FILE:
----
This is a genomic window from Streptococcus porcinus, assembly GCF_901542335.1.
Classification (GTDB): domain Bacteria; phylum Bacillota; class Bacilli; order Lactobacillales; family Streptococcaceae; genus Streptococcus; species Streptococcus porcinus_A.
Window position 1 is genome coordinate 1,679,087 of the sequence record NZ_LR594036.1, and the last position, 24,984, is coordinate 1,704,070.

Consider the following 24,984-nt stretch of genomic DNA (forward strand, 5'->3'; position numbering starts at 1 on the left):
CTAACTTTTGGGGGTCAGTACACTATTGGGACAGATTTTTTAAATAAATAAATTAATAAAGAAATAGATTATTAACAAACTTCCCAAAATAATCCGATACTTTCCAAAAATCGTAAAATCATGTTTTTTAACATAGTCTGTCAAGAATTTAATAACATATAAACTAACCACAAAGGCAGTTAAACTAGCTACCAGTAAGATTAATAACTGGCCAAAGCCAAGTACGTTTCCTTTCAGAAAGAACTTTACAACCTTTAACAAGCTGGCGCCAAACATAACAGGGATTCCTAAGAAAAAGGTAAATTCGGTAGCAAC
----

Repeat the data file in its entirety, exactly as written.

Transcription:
This is a genomic window from Streptococcus porcinus, assembly GCF_901542335.1.
Classification (GTDB): domain Bacteria; phylum Bacillota; class Bacilli; order Lactobacillales; family Streptococcaceae; genus Streptococcus; species Streptococcus porcinus_A.
Window position 1 is genome coordinate 1,679,087 of the sequence record NZ_LR594036.1, and the last position, 24,984, is coordinate 1,704,070.

Consider the following 24,984-nt stretch of genomic DNA (forward strand, 5'->3'; position numbering starts at 1 on the left):
CTAACTTTTGGGGGTCAGTACACTATTGGGACAGATTTTTTAAATAAATAAATTAATAAAGAAATAGATTATTAACAAACTTCCCAAAATAATCCGATACTTTCCAAAAATCGTAAAATCATGTTTTTTAACATAGTCTGTCAAGAATTTAATAACATATAAACTAACCACAAAGGCAGTTAAACTAGCTACCAGTAAGATTAATAACTGGCCAAAGCCAAGTACGTTTCCTTTCAGAAAGAACTTTACAACCTTTAACAAGCTGGCGCCAAACATAACAGGGATTCCTAAGAAAAAGGTAAATTCGGTAGCAAC